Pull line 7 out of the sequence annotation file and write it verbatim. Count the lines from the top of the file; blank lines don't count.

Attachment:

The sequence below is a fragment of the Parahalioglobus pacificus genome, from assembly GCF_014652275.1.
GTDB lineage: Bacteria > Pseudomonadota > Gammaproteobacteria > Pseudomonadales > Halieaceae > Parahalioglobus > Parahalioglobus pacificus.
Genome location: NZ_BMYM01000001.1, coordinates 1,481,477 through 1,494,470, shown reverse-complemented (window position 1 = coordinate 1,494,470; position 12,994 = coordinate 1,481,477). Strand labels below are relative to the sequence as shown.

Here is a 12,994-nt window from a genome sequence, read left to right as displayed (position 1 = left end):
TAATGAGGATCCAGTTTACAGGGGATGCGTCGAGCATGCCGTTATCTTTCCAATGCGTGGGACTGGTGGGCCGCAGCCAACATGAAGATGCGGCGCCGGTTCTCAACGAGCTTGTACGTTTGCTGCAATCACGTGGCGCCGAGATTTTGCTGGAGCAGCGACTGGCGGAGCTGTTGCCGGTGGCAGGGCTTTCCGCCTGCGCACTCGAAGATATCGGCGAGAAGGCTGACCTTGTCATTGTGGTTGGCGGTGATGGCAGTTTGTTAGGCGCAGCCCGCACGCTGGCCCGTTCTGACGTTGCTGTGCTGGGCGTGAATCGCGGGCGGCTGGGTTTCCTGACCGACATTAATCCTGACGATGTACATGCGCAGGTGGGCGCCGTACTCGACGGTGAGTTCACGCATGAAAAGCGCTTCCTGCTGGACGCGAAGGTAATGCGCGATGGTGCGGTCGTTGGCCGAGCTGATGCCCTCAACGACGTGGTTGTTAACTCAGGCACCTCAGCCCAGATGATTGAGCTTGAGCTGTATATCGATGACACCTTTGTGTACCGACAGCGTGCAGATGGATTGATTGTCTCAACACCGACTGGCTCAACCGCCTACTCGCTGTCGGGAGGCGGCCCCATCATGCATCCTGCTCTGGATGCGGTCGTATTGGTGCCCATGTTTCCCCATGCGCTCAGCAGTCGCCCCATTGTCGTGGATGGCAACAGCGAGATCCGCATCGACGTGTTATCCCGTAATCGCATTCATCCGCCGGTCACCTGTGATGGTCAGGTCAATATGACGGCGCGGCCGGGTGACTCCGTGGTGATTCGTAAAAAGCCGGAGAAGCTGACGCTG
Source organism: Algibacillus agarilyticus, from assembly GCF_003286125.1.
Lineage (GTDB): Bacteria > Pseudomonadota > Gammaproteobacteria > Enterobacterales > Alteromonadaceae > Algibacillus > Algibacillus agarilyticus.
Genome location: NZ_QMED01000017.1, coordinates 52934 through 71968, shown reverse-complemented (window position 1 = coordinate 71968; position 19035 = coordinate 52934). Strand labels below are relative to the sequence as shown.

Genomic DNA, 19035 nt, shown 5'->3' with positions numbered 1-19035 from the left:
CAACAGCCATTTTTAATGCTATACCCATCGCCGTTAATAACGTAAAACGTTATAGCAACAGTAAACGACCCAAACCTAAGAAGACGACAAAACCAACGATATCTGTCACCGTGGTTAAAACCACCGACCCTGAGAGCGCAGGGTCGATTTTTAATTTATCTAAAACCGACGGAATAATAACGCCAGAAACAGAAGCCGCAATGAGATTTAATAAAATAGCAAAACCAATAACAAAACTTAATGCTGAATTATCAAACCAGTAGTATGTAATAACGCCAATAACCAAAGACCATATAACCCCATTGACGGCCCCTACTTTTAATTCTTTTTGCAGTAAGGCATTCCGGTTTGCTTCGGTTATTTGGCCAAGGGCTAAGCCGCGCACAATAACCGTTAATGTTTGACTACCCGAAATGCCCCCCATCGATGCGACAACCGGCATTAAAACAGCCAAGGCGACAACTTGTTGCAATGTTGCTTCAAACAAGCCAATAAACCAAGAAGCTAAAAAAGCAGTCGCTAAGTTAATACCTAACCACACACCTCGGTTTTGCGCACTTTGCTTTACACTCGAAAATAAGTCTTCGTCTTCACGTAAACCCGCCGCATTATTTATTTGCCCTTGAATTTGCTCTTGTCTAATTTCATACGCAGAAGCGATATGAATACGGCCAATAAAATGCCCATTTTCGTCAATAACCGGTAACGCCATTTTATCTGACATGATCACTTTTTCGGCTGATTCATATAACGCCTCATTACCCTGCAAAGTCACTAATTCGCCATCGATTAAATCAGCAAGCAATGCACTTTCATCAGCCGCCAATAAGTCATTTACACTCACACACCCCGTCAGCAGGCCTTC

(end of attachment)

Lineage (GTDB): Bacteria > Pseudomonadota > Gammaproteobacteria > Enterobacterales > Alteromonadaceae > Algibacillus > Algibacillus agarilyticus.